I’ve given this explanation here before, so forgive me for repeating myself. A school that serves a critical mass of very challenged, high-need, disadvantaged students becomes overwhelmed and struggles — these are the schools we cruelly brand “failing schools.” A school that serves a number of very challenged, high-need, disadvantaged students that falls short of that critical mass can function. The percentage that reaches critical mass may vary depending on other strengths and weaknesses of the school.

      So I agree that an aware parent would not want his or her kids in a school that was overwhelmed by the needs and challenges of very disadvantaged kids. But an aware parent with an open mind — one who was not simply blinded by elitism, racism and status-seeking, whether or not he or she postured as politically progressive — might check out a diverse urban public school carefully with that situation in mind.

      • Got it. It’s the “critical mass of very challenged, high-need, disadvantaged students” that’s the reason a school sucks.

        Now that you’ve got your excuse for crappy schools, what do you propose be done with that “critical mass of very challenged, high-need, disadvantaged students”? Or have they served their purpose by providing you a transparently self-serving excuse for crappy schools?

        • Yes, Allen, that is the case. The “critical mass…” is indeed the reason a school “sucks.” That goes for high-poverty public schools and high-poverty charter schools. There aren’t many high-poverty private schools — the Catholic church has run them in the past but has been shutting them down because, guess what, they “suck” (intractably).

          Since the reformistas have been making “excuses” for THEIR low-performing schools, after blustering “no excuses, no excuses” for years, you should be aiming your bombast at them as well.

          • Oh, I think my bombast is best aimed at organizations which combine an indifference to the damage they do to poor children with mandating the attendance of those poor children. It’s the sort of relationship that isn’t just inherently abusive but rewards abusiveness.

            It’s also kind of fun to push you into the sort of duplicitous responses necessary to defend such organizations.

            Makes it clear that your compassion for those poor kids extends only so far as does their utility in defense of the status quo. That’s why us “reformistas” count among our ranks the parents of those poor kids who while they may not use the word “duplicitous” can identify the odor that accompanies your excuses.

      • “In fact, my son took the SAT in 7th grade through the Johns Hopkins Center for Talented Youth — while attending the “ghetto” middle school full of (cover your ears, Crimson Wife; this will horrify you) black and Latino classmates — and did very well.”

        So? That just means your son has a high IQ.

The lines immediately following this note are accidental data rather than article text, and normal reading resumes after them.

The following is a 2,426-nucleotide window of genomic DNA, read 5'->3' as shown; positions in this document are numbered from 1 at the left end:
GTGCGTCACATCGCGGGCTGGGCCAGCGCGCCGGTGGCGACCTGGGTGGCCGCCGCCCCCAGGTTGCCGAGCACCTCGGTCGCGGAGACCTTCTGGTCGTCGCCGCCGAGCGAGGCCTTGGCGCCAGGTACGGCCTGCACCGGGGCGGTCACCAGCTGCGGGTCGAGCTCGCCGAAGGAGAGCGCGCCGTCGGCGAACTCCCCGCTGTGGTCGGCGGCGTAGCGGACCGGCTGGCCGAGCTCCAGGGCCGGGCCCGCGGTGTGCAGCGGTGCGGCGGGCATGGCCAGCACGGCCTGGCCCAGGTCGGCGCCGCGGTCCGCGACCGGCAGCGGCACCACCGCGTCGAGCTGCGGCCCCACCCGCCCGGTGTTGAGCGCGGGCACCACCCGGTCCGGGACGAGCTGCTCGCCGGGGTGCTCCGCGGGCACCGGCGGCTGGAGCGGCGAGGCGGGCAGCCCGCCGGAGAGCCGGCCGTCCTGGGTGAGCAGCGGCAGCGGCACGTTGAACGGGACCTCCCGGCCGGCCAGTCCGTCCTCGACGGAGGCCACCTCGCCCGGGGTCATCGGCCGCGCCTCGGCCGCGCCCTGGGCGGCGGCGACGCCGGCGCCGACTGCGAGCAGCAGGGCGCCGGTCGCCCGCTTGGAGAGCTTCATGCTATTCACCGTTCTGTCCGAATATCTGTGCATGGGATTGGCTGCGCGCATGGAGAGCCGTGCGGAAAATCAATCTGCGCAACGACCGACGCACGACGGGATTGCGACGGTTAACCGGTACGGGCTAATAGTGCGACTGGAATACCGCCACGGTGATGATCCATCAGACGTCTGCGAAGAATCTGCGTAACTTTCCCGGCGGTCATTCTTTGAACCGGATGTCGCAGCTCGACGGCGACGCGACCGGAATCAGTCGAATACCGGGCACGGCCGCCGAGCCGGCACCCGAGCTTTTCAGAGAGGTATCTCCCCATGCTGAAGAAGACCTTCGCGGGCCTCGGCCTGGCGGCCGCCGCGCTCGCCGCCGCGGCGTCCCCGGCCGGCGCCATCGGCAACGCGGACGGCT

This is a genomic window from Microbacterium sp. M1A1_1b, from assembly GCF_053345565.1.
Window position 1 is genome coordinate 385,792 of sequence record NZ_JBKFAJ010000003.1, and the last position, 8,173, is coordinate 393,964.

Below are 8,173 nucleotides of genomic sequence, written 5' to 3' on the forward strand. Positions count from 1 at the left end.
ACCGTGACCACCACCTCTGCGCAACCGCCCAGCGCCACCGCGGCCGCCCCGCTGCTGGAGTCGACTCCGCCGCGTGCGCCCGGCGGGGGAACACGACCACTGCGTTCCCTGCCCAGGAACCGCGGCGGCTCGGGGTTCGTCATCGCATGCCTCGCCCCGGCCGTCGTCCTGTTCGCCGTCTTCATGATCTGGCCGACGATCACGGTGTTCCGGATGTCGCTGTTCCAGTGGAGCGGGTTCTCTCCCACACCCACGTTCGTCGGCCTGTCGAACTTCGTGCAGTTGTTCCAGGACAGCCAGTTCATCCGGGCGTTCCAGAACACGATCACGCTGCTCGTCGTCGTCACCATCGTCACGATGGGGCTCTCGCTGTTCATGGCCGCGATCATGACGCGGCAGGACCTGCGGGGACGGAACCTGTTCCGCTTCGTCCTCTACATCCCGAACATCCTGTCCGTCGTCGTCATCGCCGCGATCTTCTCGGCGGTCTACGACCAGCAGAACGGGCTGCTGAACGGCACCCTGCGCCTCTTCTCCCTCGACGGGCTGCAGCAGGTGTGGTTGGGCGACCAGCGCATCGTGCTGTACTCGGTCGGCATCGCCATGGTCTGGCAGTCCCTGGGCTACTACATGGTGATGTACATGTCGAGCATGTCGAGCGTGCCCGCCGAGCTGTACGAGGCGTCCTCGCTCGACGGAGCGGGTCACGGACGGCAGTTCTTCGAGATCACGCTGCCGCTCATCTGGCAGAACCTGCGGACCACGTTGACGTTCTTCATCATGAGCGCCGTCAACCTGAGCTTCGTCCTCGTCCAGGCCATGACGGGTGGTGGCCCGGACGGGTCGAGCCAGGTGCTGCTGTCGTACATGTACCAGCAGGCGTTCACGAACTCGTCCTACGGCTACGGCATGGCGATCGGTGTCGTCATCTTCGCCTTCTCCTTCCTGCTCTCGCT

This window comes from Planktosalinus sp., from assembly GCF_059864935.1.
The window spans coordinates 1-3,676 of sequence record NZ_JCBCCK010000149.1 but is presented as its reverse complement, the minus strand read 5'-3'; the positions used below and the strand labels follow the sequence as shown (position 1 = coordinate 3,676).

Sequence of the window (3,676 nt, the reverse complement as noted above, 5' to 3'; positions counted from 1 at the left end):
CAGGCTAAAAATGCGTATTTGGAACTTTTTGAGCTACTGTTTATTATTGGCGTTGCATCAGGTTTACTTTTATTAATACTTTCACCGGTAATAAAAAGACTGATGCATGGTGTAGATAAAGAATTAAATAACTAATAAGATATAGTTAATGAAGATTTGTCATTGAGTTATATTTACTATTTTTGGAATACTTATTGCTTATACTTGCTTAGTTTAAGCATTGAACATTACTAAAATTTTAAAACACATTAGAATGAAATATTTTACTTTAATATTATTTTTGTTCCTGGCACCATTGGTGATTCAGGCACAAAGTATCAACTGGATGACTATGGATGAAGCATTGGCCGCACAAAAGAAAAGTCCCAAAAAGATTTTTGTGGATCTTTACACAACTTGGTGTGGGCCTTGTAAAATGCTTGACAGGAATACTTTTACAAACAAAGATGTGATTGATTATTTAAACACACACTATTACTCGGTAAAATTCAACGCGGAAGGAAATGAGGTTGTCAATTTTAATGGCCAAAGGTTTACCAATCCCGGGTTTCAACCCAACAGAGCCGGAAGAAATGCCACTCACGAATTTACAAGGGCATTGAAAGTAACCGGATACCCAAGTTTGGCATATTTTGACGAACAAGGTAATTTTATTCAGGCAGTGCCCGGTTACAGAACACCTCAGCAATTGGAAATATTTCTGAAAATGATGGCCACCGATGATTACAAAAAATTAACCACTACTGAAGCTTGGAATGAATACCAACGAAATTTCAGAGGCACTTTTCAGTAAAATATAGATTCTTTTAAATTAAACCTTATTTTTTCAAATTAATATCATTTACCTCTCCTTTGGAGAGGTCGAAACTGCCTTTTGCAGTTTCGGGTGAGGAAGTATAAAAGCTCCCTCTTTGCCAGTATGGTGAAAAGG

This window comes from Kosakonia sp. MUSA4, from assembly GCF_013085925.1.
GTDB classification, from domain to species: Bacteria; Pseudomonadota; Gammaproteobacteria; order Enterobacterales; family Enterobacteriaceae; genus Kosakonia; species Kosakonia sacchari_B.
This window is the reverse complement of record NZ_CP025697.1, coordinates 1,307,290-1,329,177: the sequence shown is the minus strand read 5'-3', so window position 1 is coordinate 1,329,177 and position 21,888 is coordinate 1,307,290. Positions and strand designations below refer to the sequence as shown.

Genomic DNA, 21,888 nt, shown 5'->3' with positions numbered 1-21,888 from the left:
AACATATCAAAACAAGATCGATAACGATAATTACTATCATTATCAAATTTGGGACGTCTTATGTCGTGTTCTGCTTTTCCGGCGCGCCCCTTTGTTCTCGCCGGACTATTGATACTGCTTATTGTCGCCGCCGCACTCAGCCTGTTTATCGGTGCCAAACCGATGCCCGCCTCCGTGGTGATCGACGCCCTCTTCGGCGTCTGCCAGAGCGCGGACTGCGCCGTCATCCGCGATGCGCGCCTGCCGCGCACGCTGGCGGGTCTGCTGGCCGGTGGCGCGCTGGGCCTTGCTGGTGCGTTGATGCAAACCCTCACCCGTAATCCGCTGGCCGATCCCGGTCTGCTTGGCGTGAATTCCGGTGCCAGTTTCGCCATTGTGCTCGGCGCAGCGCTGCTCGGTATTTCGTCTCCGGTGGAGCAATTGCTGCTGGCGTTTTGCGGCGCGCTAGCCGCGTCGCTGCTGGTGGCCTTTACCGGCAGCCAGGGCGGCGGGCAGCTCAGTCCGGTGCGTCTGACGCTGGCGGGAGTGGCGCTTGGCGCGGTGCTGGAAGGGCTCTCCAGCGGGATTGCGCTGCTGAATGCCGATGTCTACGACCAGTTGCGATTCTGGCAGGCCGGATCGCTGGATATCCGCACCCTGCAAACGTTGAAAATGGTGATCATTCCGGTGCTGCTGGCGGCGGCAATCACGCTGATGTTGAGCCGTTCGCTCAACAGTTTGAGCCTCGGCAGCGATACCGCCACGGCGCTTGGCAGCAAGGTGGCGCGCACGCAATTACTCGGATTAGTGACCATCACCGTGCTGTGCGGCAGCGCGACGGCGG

My uncle went to Exeter while my mom fell victim to a sexist attitude on the part of my grandparents that deemed a prep school education a worthwhile investment for a son but not a daughter. My grandparents never even considered any of the elite co-ed or girls’ prep schools for my mom, so she attended the mediocre public high school in her town.

        My uncle and my mom got virtually identical SAT scores because they’re equally bright. That doesn’t mean that my uncle did not receive a far superior high school education.

        • So high test scores don’t indicate a good education? Even critics of testing would usually disagree with that. The SAT is not an IQ test — doing well requires a solid base of knowledge and a pretty solid education. I’m sure your uncle made lots of good connections at Exeter, but in terms of his education, if he and your mother did equally well on the SAT, I’d question whether the money your grandparents shelled out was worth it or whether the public high school she attended was really that mediocre. (Who in the world actually knows if his/her parents took the SAT or how they did? This whole anecdote seems pretty dubious to me to begin with.)

          Meanwhile, it seems a little out of bounds to disparage my kids’ education and my judgment as a parent without knowing a thing about it.

          • Deirdre Mundy says:

            Actually, no, the SAT tracks pretty closely with IQ, which is why it was originally seen as an egalitarian tool— poor jewish kids from the tenemants who went to crummy public schools could compete with the preppy wasps for places at the Ivies.

            And given that the math tops out at about algebra (with a few really basic geometry facts thrown in) and that the Verbal section is far shy of even AP, SAT scores are a lousy way to tell if someone has received and excellent education.

            In fact, that’s also why the CTY talent search exists– because the SAT helps you find the smart kids who’ve been trapped in lousy schools with no chance to learn anything interesting…..